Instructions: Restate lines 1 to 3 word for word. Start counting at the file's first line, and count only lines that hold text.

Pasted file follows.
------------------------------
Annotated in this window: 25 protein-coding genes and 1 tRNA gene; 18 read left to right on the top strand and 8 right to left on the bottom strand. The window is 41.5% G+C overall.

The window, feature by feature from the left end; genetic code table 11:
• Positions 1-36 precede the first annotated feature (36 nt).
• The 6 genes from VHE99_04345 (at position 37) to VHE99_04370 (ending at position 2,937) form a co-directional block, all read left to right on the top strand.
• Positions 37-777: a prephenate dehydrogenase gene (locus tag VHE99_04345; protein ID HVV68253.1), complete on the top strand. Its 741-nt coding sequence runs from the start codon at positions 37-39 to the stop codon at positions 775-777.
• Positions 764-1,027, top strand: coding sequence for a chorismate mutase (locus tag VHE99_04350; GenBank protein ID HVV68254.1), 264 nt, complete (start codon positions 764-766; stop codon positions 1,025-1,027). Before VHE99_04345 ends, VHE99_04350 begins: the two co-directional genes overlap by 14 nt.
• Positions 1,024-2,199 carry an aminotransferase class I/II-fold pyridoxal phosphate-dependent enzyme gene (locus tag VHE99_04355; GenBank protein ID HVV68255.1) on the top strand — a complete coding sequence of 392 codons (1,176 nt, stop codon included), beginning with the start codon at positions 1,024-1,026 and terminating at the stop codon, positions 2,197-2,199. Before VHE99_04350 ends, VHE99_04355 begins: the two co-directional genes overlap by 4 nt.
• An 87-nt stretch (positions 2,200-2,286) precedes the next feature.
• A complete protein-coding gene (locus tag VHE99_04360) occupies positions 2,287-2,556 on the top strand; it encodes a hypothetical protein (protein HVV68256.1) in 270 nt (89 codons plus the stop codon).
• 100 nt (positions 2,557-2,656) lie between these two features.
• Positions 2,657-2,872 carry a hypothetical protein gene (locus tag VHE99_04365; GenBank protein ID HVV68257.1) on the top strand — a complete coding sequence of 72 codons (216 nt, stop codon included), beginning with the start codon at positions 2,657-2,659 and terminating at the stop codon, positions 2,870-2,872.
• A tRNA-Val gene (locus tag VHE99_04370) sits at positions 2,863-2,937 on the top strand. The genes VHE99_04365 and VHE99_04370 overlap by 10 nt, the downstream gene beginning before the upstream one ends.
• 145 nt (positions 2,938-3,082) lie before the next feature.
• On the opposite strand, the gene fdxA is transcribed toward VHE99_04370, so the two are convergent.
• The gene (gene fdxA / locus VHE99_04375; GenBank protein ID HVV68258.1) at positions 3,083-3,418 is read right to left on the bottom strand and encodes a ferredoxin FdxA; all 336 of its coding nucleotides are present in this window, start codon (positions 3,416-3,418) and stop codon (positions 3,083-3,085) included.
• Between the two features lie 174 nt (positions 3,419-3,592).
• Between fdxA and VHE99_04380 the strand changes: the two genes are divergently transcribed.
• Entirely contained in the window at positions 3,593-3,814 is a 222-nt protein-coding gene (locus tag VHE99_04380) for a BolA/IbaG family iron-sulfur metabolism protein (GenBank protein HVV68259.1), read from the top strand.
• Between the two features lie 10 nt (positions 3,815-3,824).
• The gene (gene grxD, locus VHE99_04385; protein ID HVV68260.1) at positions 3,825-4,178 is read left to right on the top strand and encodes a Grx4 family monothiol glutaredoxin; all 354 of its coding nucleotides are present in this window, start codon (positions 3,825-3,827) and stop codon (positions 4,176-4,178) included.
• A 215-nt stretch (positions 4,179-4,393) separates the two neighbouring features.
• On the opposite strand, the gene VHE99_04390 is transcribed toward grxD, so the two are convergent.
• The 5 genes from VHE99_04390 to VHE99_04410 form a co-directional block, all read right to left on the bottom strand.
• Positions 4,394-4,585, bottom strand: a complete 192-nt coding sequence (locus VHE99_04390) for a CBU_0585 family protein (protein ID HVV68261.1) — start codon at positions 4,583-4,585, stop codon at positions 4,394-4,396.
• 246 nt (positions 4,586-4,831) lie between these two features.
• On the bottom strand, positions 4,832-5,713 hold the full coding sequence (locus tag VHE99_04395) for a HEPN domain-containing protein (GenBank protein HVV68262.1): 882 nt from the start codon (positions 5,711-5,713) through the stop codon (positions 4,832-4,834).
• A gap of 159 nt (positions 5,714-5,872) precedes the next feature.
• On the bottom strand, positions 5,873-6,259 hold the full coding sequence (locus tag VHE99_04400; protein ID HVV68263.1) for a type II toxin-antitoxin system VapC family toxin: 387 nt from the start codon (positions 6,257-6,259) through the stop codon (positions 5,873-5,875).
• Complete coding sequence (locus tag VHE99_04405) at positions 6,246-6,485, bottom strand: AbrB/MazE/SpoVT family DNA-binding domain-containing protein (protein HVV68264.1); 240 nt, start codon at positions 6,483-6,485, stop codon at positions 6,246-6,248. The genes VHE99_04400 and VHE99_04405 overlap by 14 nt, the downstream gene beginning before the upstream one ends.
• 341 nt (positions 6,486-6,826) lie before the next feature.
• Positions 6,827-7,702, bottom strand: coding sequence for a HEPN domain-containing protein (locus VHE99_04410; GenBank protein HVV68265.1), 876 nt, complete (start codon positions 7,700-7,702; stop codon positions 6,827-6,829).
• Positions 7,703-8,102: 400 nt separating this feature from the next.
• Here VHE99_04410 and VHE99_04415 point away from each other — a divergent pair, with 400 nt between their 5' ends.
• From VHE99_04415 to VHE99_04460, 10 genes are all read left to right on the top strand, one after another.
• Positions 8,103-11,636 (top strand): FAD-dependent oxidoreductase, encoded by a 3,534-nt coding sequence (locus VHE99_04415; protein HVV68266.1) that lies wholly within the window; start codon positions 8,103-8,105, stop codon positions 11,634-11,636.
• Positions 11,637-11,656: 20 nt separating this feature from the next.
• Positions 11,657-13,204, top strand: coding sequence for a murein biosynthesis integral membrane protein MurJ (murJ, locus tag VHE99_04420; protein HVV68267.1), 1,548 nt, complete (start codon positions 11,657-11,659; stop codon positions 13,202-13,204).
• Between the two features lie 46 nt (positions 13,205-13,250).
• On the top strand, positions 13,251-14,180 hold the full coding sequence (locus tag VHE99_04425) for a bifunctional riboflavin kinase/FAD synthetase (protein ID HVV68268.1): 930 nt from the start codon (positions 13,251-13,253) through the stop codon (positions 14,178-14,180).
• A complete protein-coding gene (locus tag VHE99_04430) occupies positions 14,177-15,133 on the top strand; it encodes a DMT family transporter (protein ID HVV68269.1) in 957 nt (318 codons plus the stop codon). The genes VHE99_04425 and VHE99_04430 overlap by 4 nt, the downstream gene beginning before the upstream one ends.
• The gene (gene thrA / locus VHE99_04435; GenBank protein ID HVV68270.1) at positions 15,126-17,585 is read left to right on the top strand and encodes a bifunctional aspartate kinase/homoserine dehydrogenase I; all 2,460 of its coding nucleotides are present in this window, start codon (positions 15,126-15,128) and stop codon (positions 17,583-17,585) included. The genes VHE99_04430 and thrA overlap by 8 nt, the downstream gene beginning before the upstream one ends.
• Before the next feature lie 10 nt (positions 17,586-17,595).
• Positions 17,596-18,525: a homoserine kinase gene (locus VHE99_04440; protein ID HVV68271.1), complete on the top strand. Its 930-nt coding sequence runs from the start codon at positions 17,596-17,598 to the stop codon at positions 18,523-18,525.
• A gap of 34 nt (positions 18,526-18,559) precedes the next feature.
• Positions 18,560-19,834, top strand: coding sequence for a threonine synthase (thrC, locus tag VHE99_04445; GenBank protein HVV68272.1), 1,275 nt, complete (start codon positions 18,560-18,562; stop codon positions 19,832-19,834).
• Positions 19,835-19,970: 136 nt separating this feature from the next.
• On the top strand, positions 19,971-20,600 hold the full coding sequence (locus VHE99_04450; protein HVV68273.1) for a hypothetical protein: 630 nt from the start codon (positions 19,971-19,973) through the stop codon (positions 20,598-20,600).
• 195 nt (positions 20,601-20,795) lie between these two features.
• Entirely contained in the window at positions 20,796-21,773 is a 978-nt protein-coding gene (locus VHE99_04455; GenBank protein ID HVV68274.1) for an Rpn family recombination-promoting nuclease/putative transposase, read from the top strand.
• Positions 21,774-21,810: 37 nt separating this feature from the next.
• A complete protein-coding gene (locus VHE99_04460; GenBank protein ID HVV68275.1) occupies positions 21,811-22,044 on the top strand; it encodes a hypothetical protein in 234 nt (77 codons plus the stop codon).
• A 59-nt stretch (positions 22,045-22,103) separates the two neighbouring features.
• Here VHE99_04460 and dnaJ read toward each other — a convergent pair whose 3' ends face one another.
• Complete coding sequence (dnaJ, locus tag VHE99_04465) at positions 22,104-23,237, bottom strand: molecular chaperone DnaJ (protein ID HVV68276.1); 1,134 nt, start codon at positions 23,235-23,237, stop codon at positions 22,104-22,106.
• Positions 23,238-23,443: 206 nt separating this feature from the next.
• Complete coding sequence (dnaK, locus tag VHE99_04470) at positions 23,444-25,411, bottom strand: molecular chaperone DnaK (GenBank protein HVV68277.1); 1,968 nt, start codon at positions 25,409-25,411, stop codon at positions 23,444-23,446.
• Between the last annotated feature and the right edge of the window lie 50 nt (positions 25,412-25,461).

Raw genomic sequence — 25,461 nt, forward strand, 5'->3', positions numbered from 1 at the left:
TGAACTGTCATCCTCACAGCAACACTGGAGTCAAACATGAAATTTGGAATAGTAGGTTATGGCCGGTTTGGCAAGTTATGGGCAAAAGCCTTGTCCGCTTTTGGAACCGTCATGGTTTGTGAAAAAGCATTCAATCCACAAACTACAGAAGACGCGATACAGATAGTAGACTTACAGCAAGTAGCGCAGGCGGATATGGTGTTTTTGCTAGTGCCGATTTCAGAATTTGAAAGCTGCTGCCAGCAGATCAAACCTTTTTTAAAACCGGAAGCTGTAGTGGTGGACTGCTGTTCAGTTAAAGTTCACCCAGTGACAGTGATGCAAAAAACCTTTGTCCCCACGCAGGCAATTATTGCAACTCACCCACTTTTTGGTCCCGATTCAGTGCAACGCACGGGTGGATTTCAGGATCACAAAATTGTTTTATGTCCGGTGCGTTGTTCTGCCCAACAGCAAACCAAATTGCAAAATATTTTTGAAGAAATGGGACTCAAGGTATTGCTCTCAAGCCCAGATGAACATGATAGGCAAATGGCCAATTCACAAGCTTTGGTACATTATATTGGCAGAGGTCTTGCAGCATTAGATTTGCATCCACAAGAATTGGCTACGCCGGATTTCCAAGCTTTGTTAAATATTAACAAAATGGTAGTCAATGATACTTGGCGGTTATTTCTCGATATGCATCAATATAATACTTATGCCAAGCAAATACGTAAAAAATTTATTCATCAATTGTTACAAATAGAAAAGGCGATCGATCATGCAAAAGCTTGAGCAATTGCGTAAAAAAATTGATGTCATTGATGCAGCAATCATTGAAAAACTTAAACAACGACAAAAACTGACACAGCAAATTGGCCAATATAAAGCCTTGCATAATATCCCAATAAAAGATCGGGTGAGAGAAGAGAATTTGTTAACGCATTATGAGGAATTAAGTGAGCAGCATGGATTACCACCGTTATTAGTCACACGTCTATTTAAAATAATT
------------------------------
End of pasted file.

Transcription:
Annotated in this window: 25 protein-coding genes and 1 tRNA gene; 18 read left to right on the top strand and 8 right to left on the bottom strand. The window is 41.5% G+C overall.

The window, feature by feature from the left end; genetic code table 11:
• Positions 1-36 precede the first annotated feature (36 nt).